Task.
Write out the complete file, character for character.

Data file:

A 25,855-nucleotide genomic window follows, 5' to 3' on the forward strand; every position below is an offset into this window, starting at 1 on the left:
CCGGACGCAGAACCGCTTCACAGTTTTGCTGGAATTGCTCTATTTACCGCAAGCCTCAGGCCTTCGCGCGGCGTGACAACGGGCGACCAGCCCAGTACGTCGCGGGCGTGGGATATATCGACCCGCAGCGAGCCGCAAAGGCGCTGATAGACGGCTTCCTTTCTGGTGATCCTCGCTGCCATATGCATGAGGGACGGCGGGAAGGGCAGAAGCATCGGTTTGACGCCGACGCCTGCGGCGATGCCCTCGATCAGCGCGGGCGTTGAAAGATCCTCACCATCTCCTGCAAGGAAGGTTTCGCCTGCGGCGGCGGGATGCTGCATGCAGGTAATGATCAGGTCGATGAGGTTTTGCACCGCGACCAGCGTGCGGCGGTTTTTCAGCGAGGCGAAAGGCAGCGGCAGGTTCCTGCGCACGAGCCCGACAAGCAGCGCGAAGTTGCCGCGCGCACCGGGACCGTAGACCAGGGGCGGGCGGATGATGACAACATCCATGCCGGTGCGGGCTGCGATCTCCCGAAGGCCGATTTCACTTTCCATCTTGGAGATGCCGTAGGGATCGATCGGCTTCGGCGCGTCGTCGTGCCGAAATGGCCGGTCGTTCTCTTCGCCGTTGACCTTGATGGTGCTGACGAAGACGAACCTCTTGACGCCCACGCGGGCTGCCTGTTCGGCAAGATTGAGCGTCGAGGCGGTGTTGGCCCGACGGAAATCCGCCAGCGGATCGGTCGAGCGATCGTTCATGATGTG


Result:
A 25,855-nucleotide genomic window follows, 5' to 3' on the forward strand; every position below is an offset into this window, starting at 1 on the left:
CCGGACGCAGAACCGCTTCACAGTTTTGCTGGAATTGCTCTATTTACCGCAAGCCTCAGGCCTTCGCGCGGCGTGACAACGGGCGACCAGCCCAGTACGTCGCGGGCGTGGGATATATCGACCCGCAGCGAGCCGCAAAGGCGCTGATAGACGGCTTCCTTTCTGGTGATCCTCGCTGCCATATGCATGAGGGACGGCGGGAAGGGCAGAAGCATCGGTTTGACGCCGACGCCTGCGGCGATGCCCTCGATCAGCGCGGGCGTTGAAAGATCCTCACCATCTCCTGCAAGGAAGGTTTCGCCTGCGGCGGCGGGATGCTGCATGCAGGTAATGATCAGGTCGATGAGGTTTTGCACCGCGACCAGCGTGCGGCGGTTTTTCAGCGAGGCGAAAGGCAGCGGCAGGTTCCTGCGCACGAGCCCGACAAGCAGCGCGAAGTTGCCGCGCGCACCGGGACCGTAGACCAGGGGCGGGCGGATGATGACAACATCCATGCCGGTGCGGGCTGCGATCTCCCGAAGGCCGATTTCACTTTCCATCTTGGAGATGCCGTAGGGATCGATCGGCTTCGGCGCGTCGTCGTGCCGAAATGGCCGGTCGTTCTCTTCGCCGTTGACCTTGATGGTGCTGACGAAGACGAACCTCTTGACGCCCACGCGGGCTGCCTGTTCGGCAAGATTGAGCGTCGAGGCGGTGTTGGCCCGACGGAAATCCGCCAGCGGATCGGTCGAGCGATCGTTCATGATGTG